Yes, Nero will convert just as you say and it’s the reason I don't use it for converting video.
However, what you're asking for can't be done... well, not in the manner you think, anyways. There is no such thing as lossless compression or conversion. Software available to "home" users aren't as good as what studio's use, although if you have enough money, you could buy the same software. Not a realistic choice though. Still you couldn't do it lossless. You'd be surprised at how good some home software is with creating decent video DVD’s and truth be told, some are decent enough that you can't tell the difference, or there's not that much difference to make a difference while viewing on a TV screen.
Before I go on, I want to let you know that I also mess with video. Not professionally, but as a hobby. My main "thing" is converting Japanese dramas (.avi format) to DVDs with subtitles. In fact my desktop was built specifically for doing dramas. Most Japanese DVDs I buy don't come with english subtitiles, so I had to learn to convert just so I could watch them! I've used all the apps you’ve listed, and many more you haven't. I've even tried professional applications costing thousands of $$$. Luckily I didn't have to pay for them just to try them as I have friends in the "business".
What I ended up sticking with was Tmpgenc 2.5. Tmpgenc takes an .avi, for instance 700mb, and converts it to a DVD compliant mpeg of about 1.3gbs... almost double the size of the avi file if you use 100% Constant quality, which is single-pass. If you use double-pass, the file is even larger. Tmpgenc also reads subtitles, so I normally add those via srt, sub, or ssa files supplied by kind fansubbers on the net.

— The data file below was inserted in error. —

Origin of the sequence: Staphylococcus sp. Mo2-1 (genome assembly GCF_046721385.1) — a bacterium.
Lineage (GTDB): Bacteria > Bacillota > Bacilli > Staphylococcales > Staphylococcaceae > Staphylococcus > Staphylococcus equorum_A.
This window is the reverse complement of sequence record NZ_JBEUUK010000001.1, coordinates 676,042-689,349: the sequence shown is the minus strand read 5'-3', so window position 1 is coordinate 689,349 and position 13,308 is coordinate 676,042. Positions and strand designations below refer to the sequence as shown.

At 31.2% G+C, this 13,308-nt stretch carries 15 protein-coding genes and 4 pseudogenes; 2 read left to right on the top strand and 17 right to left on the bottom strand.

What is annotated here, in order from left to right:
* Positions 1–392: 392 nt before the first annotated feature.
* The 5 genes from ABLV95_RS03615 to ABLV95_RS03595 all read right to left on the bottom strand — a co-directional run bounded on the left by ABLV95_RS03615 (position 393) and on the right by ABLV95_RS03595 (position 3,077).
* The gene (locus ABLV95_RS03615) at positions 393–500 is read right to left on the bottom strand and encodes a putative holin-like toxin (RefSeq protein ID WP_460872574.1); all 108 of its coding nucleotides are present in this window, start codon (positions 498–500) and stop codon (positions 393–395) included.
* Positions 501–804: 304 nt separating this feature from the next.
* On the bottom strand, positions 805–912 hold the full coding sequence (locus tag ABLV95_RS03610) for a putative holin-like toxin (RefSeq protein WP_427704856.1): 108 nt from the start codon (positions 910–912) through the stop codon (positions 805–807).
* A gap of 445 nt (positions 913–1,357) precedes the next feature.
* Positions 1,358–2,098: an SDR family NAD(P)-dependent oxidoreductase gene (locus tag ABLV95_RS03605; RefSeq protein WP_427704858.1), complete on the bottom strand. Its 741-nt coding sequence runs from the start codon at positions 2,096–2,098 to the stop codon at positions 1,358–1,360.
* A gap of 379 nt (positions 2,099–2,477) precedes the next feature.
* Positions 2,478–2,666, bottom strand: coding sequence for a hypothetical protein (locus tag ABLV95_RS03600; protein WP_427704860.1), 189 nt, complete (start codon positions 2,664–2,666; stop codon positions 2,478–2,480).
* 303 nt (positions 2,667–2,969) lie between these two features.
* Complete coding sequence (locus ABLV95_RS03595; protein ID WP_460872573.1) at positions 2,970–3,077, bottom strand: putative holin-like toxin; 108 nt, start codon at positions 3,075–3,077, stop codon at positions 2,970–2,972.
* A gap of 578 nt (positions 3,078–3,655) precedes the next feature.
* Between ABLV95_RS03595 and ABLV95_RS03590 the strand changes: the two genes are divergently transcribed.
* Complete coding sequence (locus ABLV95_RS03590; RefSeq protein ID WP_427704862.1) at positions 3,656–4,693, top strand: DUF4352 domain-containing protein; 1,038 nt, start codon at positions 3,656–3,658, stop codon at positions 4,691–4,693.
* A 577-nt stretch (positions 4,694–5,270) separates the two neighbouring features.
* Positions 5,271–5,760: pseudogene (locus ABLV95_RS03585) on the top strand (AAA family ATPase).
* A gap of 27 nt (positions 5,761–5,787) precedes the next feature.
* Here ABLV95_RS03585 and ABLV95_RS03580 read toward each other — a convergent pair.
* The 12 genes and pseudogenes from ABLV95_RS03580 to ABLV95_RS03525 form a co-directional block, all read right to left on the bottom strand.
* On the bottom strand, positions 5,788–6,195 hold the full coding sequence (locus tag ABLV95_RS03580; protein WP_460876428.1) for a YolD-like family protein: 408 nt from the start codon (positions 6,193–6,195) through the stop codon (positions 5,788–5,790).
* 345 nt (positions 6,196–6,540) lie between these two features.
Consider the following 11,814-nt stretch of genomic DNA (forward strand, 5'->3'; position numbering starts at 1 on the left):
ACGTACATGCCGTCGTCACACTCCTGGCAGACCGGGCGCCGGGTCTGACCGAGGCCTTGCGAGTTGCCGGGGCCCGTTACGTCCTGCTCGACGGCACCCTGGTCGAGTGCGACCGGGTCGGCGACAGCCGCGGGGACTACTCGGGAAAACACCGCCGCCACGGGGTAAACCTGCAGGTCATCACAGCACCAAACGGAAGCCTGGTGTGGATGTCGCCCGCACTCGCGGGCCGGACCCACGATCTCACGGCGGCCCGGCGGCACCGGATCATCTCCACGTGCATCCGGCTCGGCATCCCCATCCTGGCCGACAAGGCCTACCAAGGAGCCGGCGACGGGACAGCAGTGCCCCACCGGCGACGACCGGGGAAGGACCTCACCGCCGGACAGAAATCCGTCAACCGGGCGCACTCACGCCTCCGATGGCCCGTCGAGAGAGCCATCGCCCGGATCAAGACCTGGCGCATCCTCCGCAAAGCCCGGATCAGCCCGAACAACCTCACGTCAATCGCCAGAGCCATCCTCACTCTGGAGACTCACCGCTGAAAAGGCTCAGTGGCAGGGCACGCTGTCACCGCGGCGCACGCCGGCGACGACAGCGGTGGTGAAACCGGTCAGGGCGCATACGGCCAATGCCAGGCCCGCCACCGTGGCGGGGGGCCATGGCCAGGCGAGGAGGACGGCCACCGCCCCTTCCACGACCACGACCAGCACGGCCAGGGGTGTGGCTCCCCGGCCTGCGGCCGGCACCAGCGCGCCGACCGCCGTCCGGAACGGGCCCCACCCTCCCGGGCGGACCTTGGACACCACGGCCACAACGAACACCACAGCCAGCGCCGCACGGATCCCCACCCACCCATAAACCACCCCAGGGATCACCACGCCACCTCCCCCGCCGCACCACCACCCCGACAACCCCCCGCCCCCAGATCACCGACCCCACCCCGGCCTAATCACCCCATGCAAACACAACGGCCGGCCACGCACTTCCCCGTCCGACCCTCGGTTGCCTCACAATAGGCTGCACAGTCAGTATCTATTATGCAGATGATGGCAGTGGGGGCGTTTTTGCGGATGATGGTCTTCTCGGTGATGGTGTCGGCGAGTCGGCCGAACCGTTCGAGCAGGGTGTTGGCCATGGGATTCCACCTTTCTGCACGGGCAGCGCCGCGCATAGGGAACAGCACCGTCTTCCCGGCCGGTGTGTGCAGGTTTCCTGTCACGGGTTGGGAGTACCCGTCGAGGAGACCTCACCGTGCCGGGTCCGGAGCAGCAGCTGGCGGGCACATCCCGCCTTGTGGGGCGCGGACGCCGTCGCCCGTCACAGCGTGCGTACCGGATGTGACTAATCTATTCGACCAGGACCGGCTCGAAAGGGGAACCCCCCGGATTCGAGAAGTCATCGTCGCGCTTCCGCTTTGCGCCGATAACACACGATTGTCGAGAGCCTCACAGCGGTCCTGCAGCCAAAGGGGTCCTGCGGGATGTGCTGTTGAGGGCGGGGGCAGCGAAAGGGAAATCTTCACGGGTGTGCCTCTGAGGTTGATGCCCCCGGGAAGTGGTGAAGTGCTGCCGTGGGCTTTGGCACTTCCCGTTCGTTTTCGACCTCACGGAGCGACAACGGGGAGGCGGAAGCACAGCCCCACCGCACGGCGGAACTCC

Anyways, once converted, the mpeg is imported into Tmpgenc Authoring Works 4 where menus/editing takes place. In Works 4, you can add as many mpegs as you want depending on what kind of compression you're willing to live with in the final DVD. I normally go with 4 or 5 episodes and then compress until they fit on a 4.7gb DVD disc. Most Japanese dramas contain about 11 episodes depending on how they're converted from the vob files. Each episodes run anywhere between 500 to 700mb average. Add everything up... vobs, avis, and mpegs after conversion, and you end up working with a total of about 35gbs per drama!
HERE’s (link expired) what I consider a "highly" compressed wma file that was converted for a guy on this forum who thought he had problems playing video on his computer. I made this wma by first running the original .avi through Virtualdub using the text filter for the subs. I then set Virtualdub to clip the avi to the length I wanted and then saved the clip to my desktop in avi format. Because I just wanted a sample and didn't really care about compression, I ran the avi through Windows Movie Maker to create the wma file. The wma is only 5.6megs, and although it has relatively poor brightness/contrast compared to the original file, it really isn't that bad of a sample. Play the file full-screen on your computer and tell me if it looks as bad as what Nero puts out.
There’s a ton of different things to learn about video conversion/editing, and truthfully, this is not the forum to be visiting to learn what you want to learn. I just happened to come across your thread and replied to it but you would have better luck learning at places like afterdawn.com, doom9.org, and several other forums. However, if you have more questions for me, ask away!
Edited by makai, 18 August 2009 - 12:07 PM.